emphasis on dawn period attacks with bombers, especially torpedo bombers (1942)
smoke screening for industry targets; ground-based, with rockets, with light aircraft
misleading flare rockets (meant to deceive night bombers)
decoy industry targets and even major landscape manipulation to mislead bombers (including landscape manipulation to make ground imaging radars less valuable)
snorkel for diesel-electric submarines
Bold; underwater bubble generators for false sonar echoes
radar absorbing materials for snorkels
rubber surface for submarines, equivalent to modern anechoic tiles
acoustic sensors and mechanical computer for blind torpedo firing; no necessity to expose even a periscope to enemy radars
Walther engine for submarines and "electro" high-speed submarines; countering active sonar techniques of the WW2 period with unusually high underwater sprint speeds.
marginally radar-reflecting aircraft fuselage designs (example Horten Ho IX / Gotha Go 229)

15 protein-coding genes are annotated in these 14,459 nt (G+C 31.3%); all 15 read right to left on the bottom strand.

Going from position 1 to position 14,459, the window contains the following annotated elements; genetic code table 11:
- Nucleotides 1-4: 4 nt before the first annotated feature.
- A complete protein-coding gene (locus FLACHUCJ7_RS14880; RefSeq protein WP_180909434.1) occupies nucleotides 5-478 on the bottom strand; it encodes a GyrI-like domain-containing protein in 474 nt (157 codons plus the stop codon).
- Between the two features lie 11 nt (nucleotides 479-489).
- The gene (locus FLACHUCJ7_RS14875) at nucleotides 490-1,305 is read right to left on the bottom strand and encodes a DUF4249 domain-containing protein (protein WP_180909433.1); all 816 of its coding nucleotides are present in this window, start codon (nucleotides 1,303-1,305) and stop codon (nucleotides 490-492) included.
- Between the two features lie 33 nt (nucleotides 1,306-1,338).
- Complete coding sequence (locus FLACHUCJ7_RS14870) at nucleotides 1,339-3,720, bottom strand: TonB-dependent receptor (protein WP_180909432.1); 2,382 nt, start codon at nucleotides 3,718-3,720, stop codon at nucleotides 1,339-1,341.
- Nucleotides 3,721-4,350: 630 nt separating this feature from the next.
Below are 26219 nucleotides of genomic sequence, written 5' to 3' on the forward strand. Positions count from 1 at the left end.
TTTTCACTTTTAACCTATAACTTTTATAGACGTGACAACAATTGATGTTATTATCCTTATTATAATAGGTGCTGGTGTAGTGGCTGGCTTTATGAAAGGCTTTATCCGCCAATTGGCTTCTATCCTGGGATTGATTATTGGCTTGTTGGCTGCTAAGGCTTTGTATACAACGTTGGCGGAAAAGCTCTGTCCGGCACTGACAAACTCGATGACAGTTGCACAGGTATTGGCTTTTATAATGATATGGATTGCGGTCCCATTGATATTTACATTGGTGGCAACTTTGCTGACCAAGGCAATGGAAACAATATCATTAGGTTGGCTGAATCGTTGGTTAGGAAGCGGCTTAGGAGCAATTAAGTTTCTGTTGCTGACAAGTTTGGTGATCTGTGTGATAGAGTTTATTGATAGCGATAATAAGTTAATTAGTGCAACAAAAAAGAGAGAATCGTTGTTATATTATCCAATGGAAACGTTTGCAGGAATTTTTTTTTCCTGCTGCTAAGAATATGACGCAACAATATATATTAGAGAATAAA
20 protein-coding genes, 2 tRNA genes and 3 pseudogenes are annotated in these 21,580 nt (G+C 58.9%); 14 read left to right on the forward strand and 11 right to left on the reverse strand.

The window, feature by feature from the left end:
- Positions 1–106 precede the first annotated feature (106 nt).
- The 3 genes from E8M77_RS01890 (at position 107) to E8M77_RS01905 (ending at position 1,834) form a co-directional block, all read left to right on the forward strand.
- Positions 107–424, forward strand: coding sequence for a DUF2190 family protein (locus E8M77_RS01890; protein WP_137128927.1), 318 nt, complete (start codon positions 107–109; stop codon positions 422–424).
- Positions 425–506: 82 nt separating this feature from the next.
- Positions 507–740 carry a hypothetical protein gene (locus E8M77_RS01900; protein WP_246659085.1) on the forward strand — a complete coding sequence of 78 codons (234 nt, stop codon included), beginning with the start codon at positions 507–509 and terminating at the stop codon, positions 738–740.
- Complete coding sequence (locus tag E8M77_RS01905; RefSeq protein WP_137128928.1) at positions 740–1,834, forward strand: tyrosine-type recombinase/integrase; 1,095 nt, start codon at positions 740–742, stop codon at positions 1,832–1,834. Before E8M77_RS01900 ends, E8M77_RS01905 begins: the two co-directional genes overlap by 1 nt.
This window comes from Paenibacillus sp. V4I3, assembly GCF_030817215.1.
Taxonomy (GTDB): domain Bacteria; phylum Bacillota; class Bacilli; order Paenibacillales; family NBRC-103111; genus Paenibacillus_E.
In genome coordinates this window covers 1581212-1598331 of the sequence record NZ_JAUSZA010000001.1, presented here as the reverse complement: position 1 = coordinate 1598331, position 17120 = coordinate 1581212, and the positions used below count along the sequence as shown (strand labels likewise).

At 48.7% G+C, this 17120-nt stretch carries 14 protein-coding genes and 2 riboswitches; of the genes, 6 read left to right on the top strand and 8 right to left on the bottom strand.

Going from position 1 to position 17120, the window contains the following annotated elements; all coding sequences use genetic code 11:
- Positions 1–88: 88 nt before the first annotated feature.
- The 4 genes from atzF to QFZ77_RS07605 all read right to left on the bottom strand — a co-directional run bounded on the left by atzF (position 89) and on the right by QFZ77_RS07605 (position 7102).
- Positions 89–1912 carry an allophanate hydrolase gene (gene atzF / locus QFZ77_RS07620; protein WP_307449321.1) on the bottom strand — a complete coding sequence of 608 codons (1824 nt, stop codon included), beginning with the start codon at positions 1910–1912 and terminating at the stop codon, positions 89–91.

Despite all this: The Red Army enjoyed the utmost respect of the German army for its ability to camouflage quicker, better and more often!
Cold War (1955-1990):
MBB Lampyridae polygonal stealth fighter (actually more of an aerial air-air missile launch platform)
control of infrared signatures by mixing hot exhaust gases with cool air (helicopters, tanks)
warship countermeasures to sonar and radar detection (noise and echo reduction, decoys)
Post-Cold War (1991-2011):
AIP SSK Typ 212 submarine (air-independent propulsion - doesn't need to extend anything into the air for weeks)
infrared camouflage paints
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There was certainly more that I did not remember, but the pattern ought to be obvious nevertheless: The German military seemed to make advances in camouflage and deception primarily during wartime. A logical consequence is that there's likely a lag of survivability technique implementation until war breaks out.
We saw this with counter-RPG, counter-mortar and counter-IED technologies during the recent wars as well.
This is deeply disconcerting.